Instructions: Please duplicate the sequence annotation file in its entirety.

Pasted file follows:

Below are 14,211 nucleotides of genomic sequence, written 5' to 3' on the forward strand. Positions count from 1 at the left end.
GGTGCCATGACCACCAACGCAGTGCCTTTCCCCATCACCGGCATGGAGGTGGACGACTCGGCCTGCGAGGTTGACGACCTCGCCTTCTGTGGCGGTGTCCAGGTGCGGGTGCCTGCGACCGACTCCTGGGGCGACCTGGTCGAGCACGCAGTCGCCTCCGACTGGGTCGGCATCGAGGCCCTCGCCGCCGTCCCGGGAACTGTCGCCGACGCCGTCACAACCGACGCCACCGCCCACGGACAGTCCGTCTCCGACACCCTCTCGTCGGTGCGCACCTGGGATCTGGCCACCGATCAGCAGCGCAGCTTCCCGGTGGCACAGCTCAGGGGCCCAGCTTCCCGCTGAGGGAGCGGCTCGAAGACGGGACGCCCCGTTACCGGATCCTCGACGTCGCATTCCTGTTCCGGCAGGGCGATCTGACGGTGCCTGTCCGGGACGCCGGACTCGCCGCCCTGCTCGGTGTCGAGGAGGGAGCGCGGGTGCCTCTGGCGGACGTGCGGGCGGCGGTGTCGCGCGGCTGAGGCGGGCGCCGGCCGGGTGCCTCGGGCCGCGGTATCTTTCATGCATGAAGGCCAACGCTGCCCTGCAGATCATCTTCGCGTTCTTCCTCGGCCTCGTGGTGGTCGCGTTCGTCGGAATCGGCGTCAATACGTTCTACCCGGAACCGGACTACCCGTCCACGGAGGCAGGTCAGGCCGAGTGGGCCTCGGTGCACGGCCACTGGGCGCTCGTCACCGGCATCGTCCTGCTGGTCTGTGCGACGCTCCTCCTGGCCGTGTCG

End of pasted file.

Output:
Below are 14,211 nucleotides of genomic sequence, written 5' to 3' on the forward strand. Positions count from 1 at the left end.
GGTGCCATGACCACCAACGCAGTGCCTTTCCCCATCACCGGCATGGAGGTGGACGACTCGGCCTGCGAGGTTGACGACCTCGCCTTCTGTGGCGGTGTCCAGGTGCGGGTGCCTGCGACCGACTCCTGGGGCGACCTGGTCGAGCACGCAGTCGCCTCCGACTGGGTCGGCATCGAGGCCCTCGCCGCCGTCCCGGGAACTGTCGCCGACGCCGTCACAACCGACGCCACCGCCCACGGACAGTCCGTCTCCGACACCCTCTCGTCGGTGCGCACCTGGGATCTGGCCACCGATCAGCAGCGCAGCTTCCCGGTGGCACAGCTCAGGGGCCCAGCTTCCCGCTGAGGGAGCGGCTCGAAGACGGGACGCCCCGTTACCGGATCCTCGACGTCGCATTCCTGTTCCGGCAGGGCGATCTGACGGTGCCTGTCCGGGACGCCGGACTCGCCGCCCTGCTCGGTGTCGAGGAGGGAGCGCGGGTGCCTCTGGCGGACGTGCGGGCGGCGGTGTCGCGCGGCTGAGGCGGGCGCCGGCCGGGTGCCTCGGGCCGCGGTATCTTTCATGCATGAAGGCCAACGCTGCCCTGCAGATCATCTTCGCGTTCTTCCTCGGCCTCGTGGTGGTCGCGTTCGTCGGAATCGGCGTCAATACGTTCTACCCGGAACCGGACTACCCGTCCACGGAGGCAGGTCAGGCCGAGTGGGCCTCGGTGCACGGCCACTGGGCGCTCGTCACCGGCATCGTCCTGCTGGTCTGTGCGACGCTCCTCCTGGCCGTGTCG